One could expect such nuclei of Esperanto activities in big urban centers like Bilbao, Barcelona, or Madrid, all of which figure predominantly in the map. The surprise comes with the numerous spots that surround Valencia, Bilbao, and Barcelona. Far from being a phenomenon confined to the bourgeoning intellectual atmosphere of these metropoles, in these three regions the international language infiltrated small towns and villages as well. The region of Madrid did not present the same particularity.
Always keeping in mind that records concerning Esperantists and their place of origin are mostly incomplete and/or inaccurate at best, especially because every association, group, journal, and society had their own data compilation methods, we can try to understand why Esperanto seemed to be more successful in these places by paying attention to the unique characteristics of this part of the Spanish state.
Two main particularities come to mind when considering the Basque Country, the Valencian Community, and Catalonia together. Firstly, they were in a privileged geographic position. Both the Basque Country and Catalonia share a border with France, where the Esperanto movement soon found its most fervent and productive supporters. Any intellectual content coming from the neighboring country had to go through these regions on its way to other parts of the peninsula, including Madrid. Additionally, the three of them had access to the sea. The Port of Bilbao in the Atlantic Ocean, and the Port of Barcelona and the Port of Valencia in the Mediterranean Sea were doors to foreign goods and ideas.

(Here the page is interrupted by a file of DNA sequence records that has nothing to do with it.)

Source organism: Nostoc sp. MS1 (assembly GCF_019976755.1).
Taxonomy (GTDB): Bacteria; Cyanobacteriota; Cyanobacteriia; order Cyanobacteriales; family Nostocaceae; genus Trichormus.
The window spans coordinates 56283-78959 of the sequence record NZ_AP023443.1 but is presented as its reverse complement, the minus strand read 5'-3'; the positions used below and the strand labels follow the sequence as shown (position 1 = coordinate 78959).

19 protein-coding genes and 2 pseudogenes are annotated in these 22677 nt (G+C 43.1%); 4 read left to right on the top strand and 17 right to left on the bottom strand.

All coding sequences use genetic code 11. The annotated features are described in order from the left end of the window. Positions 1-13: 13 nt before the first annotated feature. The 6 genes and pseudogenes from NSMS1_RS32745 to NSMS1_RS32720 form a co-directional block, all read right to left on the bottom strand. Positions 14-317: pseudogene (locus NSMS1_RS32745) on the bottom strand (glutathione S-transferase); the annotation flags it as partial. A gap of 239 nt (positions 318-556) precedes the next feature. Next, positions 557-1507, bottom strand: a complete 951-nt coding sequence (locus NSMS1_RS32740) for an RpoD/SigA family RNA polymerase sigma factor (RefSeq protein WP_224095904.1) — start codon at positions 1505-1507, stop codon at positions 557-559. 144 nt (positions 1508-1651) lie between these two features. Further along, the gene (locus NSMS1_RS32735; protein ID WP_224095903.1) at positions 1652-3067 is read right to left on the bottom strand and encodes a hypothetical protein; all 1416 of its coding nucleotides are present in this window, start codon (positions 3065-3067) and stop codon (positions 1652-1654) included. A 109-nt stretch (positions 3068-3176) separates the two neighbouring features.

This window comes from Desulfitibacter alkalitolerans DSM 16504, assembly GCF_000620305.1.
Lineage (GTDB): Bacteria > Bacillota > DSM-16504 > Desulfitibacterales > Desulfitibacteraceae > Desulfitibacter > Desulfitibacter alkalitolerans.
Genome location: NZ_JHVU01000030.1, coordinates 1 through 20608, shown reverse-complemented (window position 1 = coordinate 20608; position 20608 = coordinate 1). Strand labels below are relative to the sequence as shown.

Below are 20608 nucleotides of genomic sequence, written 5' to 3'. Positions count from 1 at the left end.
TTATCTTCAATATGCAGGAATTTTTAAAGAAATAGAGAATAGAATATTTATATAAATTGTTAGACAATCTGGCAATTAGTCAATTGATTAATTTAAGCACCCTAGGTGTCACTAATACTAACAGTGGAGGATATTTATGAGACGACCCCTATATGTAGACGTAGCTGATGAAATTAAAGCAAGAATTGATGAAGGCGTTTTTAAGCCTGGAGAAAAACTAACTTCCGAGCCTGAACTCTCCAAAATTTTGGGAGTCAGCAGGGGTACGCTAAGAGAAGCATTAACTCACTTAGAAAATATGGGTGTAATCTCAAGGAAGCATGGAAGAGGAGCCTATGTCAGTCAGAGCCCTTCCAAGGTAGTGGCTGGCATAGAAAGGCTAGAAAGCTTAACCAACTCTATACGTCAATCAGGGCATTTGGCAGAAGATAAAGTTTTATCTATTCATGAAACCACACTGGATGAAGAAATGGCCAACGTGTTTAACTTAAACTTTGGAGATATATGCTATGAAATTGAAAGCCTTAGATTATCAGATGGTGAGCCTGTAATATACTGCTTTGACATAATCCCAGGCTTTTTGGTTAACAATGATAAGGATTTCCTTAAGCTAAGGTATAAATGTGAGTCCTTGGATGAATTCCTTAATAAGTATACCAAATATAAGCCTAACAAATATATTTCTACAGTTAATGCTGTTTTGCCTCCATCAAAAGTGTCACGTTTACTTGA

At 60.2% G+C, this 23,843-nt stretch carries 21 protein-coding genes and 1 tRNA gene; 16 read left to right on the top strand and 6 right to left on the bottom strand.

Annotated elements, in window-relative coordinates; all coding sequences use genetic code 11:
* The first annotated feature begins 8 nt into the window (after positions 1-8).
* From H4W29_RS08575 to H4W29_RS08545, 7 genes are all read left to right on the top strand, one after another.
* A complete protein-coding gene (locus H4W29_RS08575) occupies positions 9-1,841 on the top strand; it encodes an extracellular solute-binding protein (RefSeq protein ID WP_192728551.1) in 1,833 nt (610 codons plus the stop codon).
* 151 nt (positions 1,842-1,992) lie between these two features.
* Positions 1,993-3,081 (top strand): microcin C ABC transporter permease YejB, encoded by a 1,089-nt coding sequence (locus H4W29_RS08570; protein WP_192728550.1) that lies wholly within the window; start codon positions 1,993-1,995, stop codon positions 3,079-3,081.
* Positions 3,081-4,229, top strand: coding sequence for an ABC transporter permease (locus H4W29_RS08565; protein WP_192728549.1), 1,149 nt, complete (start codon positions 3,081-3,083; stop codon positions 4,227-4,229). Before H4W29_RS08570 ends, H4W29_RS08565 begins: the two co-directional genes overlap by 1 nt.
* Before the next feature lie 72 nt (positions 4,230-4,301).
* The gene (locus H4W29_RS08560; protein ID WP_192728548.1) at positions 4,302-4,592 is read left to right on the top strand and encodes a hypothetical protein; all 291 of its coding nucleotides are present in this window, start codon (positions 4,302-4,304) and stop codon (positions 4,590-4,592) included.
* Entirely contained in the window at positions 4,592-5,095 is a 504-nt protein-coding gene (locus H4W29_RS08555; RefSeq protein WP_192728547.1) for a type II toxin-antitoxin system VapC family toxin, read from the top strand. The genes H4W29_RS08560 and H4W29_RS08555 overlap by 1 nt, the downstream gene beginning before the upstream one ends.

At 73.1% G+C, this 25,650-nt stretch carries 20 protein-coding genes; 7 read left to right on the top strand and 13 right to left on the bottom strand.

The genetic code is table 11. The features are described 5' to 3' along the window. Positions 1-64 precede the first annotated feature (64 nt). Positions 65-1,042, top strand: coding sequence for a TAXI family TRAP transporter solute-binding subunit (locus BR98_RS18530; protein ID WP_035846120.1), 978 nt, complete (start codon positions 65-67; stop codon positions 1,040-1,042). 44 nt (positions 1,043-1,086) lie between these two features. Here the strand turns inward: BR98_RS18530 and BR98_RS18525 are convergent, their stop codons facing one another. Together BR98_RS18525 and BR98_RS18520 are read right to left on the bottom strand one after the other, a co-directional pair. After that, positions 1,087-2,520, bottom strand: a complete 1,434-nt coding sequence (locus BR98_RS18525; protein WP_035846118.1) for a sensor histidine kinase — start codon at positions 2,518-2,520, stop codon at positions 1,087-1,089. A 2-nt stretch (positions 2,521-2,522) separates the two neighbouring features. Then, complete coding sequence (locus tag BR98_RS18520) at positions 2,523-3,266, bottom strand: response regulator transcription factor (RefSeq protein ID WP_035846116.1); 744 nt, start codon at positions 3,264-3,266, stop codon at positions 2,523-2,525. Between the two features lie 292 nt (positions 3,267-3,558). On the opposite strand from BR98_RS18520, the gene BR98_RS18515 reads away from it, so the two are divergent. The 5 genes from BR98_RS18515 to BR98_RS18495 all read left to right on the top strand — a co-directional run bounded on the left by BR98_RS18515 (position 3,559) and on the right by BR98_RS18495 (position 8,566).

This also meant that the regions were lands of transit for workers and travelers alike, some of which might have decided to permanently stay. But even if they were only there for a short-term stay, these individuals were bound to have an impact on locals, as they contributed to the richness and heterogeneous culture of these regions. Such conditions were ideal for Esperanto for two main reasons. First, because the constant influx of travelers made it easier for news to reach these regions, including the creation of a new planned language on the other side of the European continent. Second, since locals were forced to interact with foreigners whose mother tongues they probably did not speak, they were more likely to appreciate and understand the value and usefulness of a language capable of bridging these communicational gaps.
The second particularity these three regions shared was bilingualism. Although by the second half of the 19th century, they were in a complete situation of diglossia, Catalonia, the Basque Country, and the Valencian Community all enjoyed their own regional languages in addition to Castilian. Linguistic diversity was therefore not a novelty for them, and their knowledge of two different languages might have made it easier for them to pick up a third one.
One way or another, when considering the popularity of Esperanto in one region, it is important to take into consideration all the factors that could have contributed to or hindered it. Geography, transportation, migration, languages… at least in Northeastern and Eastern Spain they seemed to have played a crucial role in the emergence of a significant number of Esperanto communities in the early 20th century. Whether this pattern can be found in other regions across the globe is yet to be determined.
 José Serafín Aldecoa Calvo, ‘La implantación del esperanto entre las élites culturales de Teruel’ (Paper, Herències/Legacies II Congrés Internacional, Barcelona, 20-22 June 2022).
 ‘The History of the GSSR’, The Great Southern of Spain Railway Company Limited; and ‘Evolución de la población desde 1900 hasta 2020’, Foro Ciudad (2021).